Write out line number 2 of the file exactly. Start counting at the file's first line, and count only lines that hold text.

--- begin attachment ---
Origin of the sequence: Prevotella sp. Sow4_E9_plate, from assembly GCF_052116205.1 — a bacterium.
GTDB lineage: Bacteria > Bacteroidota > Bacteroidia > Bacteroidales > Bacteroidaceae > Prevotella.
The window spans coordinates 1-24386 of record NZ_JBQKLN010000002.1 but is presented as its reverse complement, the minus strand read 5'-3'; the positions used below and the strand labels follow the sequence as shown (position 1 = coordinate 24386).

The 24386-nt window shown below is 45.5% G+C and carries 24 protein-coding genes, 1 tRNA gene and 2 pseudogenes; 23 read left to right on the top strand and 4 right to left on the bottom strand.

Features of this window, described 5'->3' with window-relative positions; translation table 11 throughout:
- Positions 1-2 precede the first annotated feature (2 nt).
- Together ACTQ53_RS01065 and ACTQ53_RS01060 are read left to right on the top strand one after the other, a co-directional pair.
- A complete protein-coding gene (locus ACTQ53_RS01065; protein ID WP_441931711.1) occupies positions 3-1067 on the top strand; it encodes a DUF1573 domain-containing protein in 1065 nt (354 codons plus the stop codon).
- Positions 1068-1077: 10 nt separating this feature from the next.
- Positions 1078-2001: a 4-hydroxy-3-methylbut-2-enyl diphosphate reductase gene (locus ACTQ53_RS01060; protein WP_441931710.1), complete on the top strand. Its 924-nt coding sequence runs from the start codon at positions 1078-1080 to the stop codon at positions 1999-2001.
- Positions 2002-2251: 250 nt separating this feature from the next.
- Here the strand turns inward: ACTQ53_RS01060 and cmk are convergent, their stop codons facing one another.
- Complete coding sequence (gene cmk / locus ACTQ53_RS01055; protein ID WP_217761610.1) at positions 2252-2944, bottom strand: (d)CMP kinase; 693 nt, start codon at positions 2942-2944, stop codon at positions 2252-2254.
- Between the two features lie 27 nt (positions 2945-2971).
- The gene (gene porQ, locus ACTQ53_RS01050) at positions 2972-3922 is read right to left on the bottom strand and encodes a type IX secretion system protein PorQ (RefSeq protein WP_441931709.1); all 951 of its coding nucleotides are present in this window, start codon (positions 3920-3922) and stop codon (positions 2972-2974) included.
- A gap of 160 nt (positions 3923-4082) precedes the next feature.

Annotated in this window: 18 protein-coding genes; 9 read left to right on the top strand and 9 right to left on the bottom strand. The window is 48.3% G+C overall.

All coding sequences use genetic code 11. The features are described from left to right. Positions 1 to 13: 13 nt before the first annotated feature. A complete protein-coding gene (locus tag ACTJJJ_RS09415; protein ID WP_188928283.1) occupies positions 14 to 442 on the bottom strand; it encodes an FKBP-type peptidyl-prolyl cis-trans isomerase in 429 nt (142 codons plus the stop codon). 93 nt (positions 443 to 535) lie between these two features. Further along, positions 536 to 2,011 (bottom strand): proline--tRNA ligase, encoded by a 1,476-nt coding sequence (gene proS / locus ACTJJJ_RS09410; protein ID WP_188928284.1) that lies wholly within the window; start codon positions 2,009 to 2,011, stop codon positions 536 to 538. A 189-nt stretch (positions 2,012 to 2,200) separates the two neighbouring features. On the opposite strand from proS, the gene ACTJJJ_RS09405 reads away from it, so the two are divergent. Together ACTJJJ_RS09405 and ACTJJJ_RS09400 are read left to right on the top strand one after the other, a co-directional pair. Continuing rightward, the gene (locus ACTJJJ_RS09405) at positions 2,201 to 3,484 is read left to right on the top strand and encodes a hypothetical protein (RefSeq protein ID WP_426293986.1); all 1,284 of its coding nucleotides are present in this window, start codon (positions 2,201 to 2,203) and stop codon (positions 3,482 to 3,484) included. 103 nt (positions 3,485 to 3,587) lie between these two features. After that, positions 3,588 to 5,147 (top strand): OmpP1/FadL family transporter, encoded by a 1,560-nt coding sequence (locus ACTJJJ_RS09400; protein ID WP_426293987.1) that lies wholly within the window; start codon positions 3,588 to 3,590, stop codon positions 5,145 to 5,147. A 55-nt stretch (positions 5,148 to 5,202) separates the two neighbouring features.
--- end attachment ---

GTDB lineage: Bacteria > Bacteroidota > Bacteroidia > Bacteroidales > Bacteroidaceae > Prevotella.